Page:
This value is material dependent because there are a host of factors that influence inter-particle behaviour. Using a set value that is on the high side may produce a design that works, if you're lucky, but it will almost certainly be either over-designed or inadequate, with expensive consequences either way. As an example of using specific values for design, two studies covering wide ranges of common bulk materials assessed that the probability of securing mass flow with a conical hopper that has a 70 degree wall angle is about 35 to 50 %, or 55 to 70 % prospect with a 75 degree wall angle of cone. These are hardly odds that a professional engineer would find acceptable and the chance of either being an optimum value is of the order of 5%, so the result will be either un-commercial at best or disastrous at worst. I cannot emphasis strongly enough that there is no substitute for measured values when dealing with bulk solids.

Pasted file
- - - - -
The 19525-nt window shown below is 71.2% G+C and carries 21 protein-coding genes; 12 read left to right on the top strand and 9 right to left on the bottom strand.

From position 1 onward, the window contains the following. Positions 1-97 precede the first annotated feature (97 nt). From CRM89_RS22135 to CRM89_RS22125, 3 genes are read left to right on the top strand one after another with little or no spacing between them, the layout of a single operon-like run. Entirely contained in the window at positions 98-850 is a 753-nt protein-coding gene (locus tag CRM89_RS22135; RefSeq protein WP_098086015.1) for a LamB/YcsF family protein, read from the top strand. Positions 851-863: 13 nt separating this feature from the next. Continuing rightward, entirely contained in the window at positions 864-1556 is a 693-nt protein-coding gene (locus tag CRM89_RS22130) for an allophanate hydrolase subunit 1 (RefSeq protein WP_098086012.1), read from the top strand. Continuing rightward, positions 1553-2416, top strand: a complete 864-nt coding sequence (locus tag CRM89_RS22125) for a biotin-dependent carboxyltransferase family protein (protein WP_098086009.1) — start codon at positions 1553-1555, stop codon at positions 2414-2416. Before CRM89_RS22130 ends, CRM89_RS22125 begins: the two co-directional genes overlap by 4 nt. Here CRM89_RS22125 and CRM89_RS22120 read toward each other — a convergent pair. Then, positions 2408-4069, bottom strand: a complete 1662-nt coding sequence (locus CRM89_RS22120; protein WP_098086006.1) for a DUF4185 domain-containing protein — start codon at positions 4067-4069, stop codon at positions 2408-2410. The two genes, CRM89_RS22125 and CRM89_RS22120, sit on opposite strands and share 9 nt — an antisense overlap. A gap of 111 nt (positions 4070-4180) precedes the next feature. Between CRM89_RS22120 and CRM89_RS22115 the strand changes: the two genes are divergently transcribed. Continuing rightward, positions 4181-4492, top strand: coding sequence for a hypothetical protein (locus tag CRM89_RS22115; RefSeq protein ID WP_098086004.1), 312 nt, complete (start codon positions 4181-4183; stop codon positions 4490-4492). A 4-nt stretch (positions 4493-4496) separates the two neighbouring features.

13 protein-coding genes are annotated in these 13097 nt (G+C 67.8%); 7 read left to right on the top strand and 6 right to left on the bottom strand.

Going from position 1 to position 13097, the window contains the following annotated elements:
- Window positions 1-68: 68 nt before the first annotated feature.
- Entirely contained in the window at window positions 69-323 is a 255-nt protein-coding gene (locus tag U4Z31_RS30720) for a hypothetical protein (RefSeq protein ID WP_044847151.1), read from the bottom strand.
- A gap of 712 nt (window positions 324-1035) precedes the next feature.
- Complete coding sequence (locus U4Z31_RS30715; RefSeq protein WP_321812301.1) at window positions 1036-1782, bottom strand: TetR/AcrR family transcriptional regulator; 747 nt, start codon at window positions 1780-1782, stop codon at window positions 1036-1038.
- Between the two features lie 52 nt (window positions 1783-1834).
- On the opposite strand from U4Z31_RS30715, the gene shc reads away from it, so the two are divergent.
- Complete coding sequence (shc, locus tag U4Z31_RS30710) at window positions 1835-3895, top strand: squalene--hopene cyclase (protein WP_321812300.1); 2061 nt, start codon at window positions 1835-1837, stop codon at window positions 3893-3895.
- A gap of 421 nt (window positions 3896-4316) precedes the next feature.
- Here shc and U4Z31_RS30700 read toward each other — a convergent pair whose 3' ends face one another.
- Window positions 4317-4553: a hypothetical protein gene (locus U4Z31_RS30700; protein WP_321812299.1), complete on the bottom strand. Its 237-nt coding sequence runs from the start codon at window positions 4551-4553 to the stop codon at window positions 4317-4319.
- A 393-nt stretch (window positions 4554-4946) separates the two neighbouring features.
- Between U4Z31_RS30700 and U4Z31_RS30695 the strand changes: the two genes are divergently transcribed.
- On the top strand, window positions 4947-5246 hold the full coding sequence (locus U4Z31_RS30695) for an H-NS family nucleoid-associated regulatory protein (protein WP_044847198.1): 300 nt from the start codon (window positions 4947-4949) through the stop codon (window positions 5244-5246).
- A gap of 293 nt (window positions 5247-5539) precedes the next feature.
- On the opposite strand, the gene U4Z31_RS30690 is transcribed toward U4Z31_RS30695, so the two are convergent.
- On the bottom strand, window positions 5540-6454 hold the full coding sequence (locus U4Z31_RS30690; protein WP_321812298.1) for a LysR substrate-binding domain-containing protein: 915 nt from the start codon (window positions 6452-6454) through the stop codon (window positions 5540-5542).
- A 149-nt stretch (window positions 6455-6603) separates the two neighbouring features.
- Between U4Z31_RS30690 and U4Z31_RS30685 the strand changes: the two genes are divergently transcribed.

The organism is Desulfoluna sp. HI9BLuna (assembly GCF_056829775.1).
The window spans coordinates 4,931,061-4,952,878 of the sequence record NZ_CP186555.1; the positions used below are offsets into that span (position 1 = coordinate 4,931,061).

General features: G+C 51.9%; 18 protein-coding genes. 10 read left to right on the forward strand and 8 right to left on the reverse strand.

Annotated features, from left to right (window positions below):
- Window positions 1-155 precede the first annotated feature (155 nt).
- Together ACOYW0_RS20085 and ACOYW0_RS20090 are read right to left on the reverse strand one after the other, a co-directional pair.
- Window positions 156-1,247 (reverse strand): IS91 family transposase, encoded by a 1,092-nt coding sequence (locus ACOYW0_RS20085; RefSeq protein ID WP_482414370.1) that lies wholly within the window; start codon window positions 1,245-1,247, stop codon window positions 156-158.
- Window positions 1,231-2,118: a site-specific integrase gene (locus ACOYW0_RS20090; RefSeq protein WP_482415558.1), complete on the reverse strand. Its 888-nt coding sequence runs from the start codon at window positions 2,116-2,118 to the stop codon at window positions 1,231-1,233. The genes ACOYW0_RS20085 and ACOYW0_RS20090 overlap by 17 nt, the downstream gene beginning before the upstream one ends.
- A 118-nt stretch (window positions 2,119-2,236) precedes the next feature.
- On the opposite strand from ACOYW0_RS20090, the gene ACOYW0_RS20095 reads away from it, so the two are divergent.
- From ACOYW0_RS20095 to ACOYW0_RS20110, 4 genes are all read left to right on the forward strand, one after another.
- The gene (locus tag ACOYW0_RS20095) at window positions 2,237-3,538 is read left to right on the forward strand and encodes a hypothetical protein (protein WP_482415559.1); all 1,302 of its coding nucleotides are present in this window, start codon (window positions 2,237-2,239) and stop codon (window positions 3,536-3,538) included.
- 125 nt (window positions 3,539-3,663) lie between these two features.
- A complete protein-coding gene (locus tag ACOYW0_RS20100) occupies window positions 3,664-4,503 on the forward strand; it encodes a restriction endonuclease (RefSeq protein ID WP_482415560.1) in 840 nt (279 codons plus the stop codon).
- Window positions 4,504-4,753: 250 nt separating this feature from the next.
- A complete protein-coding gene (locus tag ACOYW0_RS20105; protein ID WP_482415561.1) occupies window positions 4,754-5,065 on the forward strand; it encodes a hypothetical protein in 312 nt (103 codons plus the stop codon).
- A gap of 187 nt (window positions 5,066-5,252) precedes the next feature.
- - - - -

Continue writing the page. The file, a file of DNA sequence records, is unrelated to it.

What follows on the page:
2.The fiction co-efficient between a bulk material and a skirt plate is essentially similar to wall friction. The measuring technique is simple, preferentially made with a long-stroke testing device as at A sliding plate test can be conducted for crude results, remembering to measure with a number of different normal loads and graph the results to secure an angle of friction and indicate any wall cohesion. This would be adequate for an apron feeder as skirt resistance should be a minor element of the total force on a well-designed unit. Wall friction on a smooth surface basically depends on the molecular relationship between the particles and surface of the contact material, so while it is unique to the specific materials there is usually only the choice of changing the contact surface. There is no such thing as a universal low friction liner because what may give easier slip with one bulk solid may offer higher resistance with another so the answer is measure every time to secure accurate design values and optimum results. More awkward to establish is the normal force acting on the skirt as this is a function of the outlet over-pressure, which is a key multiple of the internal friction coefficient.